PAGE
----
Pese a lo que pueda parecer oyendo su disco, este Ep que representa el segundo lanzamiento discográfico de su carrera: Summer fling (Ep, 2011); e incluso viendo las portadas de ambos, The Vandelles no son californianos ni de ningún estado con playas ni chicas bronceadas. Su música está facturada en la nueva Meca de la música: Brooklyn. Los neoyorquinos son unos auténticos enamorados de la música de raíz Surf, sí, pero adornada, o más bien, filtrada a través de sus pedales de distorsión, y de su visión distorsionada del Pop. Aunque también le dan al Pop sesentero a la manera de The Raveonettes. E incluso también les sale su vena más oscura. Un Ep de lo más completo, que no está de más recordar aunque hayan pasado los meses. Los amantes del Noise-Pop nos lo agradecerán. En él se incluyen, por cierto, dos covers: Losing touch with my mind (Spacemen 3) y Aloha from hell (The Cramps). La elección de las mismas dice mucho de por dónde va el disco.
“As a Midwesterner, I’ve always had a tendency to romanticize summer, to search for that right mood-music come final spring thaw. At that point, all bets are off: bands I might ignore in less forgiving seasons will feel at home on my stereo come June. And maybe it’s only the Midwesterner in me longing for more than the typical grey of the skies, but perfect summer music should fit hand in hand with unattainable fantasy, with nostalgia for an imagined past (the beach, convertibles, boys, and bikinis) rather than my real summer memories (lying on the floor, watching reruns). The Vandelles’ new EP, Summer Fling, caught my ear for precisely that reason; it’s a well-executed surf-rock throwback meant to soundtrack your picture-perfect summer, whether it’s a reality or not.
The Brooklyn-based Vandelles, who released their first self-titled EP last year and subsequently earned spots at CMJ and SXSW, aren’t doing anything new, but they’re having a lot of fun doing it. Summer Fling is ‘60s-inspired rock merged with shoegaze guitar, a sound that instantly recalls a band like the Raveonettes, except without so much overt kitsch. It’s easy to feel bored with the amount of Jesus and Mary Chain/early My Bloody Valentine imitations making the blog and festival rounds these days, but Summer Fling is charming enough to forego knee-jerk dismissals. Its appeal lies solely within how short, casual, and perfectly balanced it is. Without working too hard to replicate any specific sound and washed in the same warm nostalgia as its familiar but broad range of predecessors,Summer Fling is a slapdash tutorial in summer, er, flings. And that’s about it.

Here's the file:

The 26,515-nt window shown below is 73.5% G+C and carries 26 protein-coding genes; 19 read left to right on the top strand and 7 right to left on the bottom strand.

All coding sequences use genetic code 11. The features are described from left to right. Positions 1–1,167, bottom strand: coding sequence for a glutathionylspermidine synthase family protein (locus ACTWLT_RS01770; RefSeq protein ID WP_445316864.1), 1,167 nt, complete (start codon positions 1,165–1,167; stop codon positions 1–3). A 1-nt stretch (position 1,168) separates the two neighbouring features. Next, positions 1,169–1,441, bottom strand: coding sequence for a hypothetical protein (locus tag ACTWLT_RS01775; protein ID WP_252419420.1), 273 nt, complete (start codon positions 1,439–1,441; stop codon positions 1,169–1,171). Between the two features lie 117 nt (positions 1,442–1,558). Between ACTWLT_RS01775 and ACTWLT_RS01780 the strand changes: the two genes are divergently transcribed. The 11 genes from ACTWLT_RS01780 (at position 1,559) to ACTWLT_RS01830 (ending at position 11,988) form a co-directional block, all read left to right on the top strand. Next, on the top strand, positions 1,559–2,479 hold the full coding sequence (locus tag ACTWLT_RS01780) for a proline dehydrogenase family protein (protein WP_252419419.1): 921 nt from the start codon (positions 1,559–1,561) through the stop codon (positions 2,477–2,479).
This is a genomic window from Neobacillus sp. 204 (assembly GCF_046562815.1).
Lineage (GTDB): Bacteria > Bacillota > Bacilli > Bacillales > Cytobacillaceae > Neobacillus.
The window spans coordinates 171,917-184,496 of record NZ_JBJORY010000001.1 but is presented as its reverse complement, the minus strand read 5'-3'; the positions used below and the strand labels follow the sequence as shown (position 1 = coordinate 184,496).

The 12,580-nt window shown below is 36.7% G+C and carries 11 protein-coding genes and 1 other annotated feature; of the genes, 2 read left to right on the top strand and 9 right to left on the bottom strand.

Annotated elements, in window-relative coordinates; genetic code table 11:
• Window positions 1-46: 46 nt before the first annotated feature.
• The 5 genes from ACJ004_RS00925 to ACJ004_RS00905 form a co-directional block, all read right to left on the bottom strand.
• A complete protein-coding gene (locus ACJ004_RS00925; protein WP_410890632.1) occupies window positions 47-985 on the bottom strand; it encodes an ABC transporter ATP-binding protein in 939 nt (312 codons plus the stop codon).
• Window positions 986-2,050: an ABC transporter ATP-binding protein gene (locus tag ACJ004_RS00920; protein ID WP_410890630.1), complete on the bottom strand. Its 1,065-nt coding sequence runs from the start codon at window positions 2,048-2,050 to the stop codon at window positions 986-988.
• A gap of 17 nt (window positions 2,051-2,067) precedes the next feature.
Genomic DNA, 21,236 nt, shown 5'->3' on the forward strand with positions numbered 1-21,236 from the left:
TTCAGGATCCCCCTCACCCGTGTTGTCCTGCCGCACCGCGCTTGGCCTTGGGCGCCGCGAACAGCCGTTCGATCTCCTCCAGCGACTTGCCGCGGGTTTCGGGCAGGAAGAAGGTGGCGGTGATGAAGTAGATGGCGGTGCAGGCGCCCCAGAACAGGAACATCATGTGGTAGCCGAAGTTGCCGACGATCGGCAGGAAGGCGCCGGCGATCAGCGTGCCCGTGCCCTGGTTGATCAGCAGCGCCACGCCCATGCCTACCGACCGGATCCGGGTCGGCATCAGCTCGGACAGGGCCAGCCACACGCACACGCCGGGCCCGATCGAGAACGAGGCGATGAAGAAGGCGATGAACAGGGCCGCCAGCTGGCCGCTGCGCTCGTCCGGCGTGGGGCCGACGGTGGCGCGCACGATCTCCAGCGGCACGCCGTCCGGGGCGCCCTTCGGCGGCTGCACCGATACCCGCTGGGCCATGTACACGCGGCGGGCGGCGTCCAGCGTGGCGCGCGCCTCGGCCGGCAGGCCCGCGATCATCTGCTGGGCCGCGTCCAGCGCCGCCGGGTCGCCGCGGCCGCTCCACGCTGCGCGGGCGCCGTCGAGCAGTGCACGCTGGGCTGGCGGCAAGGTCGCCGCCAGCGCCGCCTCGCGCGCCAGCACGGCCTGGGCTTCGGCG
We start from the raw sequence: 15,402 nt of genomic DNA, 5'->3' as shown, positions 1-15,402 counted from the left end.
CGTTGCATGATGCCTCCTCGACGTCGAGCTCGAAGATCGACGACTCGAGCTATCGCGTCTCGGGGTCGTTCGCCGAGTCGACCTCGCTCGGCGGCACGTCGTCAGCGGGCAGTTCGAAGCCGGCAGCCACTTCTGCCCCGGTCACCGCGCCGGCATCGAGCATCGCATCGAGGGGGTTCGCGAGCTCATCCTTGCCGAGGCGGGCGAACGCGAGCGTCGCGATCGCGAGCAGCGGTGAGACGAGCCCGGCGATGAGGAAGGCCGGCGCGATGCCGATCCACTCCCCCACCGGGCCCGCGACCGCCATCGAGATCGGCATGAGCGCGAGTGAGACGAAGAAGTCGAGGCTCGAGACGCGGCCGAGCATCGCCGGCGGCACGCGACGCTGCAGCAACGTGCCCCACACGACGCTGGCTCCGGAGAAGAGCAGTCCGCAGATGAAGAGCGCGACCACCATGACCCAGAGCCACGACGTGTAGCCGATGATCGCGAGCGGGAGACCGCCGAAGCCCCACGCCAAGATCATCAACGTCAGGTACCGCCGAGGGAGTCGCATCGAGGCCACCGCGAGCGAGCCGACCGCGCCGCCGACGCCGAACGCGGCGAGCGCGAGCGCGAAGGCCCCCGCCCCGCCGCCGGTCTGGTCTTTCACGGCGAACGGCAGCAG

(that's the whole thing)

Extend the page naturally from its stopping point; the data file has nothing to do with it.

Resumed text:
The whole of Summer Fling, as you’d probably expect, is fuzzy and reverb-heavy, with occasional moments of chiming clarity—at times similar to a band like Beach Fossils if Beach Fossils made party music instead of lost-soul headphone stuff. “Get Around” kicks off with some woo-oos, some garage-punk guitar, and all the tremolo one could ask for. Jason Schwartz and Lisha Nadkarni’s nicely harmonic vocals are a bit low in the mix, so it’s difficult to make out what they’re saying. One can assume, however, that it has to do with season-long dalliances that end with the first cool autumn breeze.
“My Time” is the EP’s highlight—here the Vandelles tone down the noise and head straight for jugular, allowing heart-tugging, swooning guitar lines to crop up between verses. The track begins with a gentle, tropical-ish riff and builds steadily into soaring verses. “I can feel it comin’ when I close my eyes,” Schwartz sings, talking about love, surely, but also the feeling of waking up slowly on that fateful, first true summer day. “I’m just another of your summer guys,” he adds, his tone betraying more joy than regret. “My Time” really hits a sweet spot at its chorus, which explodes into unintelligible, megaphone vocals; the song loses itself without drowning.
“My Time” arcs assuredly into “Summer Fling,” which is more predictable but executed with its chorus of do-do-dos and half-sunny riffs. Nadkarni’s ethereal vocals take center stage for about half of the track, but it’s Schwartz’s distant, fuzzed-over tenor that anchors the song. In keeping with this EP’s tossed-off air, the Vandelles have included two covers here, which, surprisingly, mesh tightly with the EP’s overall vibe. The first is a faithful reproduction of the Cramps’ “Aloha From Hell,” flavored with standard creepy-beach-party lunacy, and the second is a more shambling take on Spaceman 3’s “Losing Touch with My Mind,” just menacing and sexy enough that it offsets the sweetness of the earlier tracks perfectly. After all, even a carefree afternoon in the surf can have its dark side. And even if a little EP about the summer may be just a trifle, the summer isn’t a time for heavy things. Summer Fling will offer you something buoyant, not weigh you down, and that’s a feeling we can all appreciate, even if it lasts just eighteen minutes, or a season, or no time at all” (cokemachineglow.com)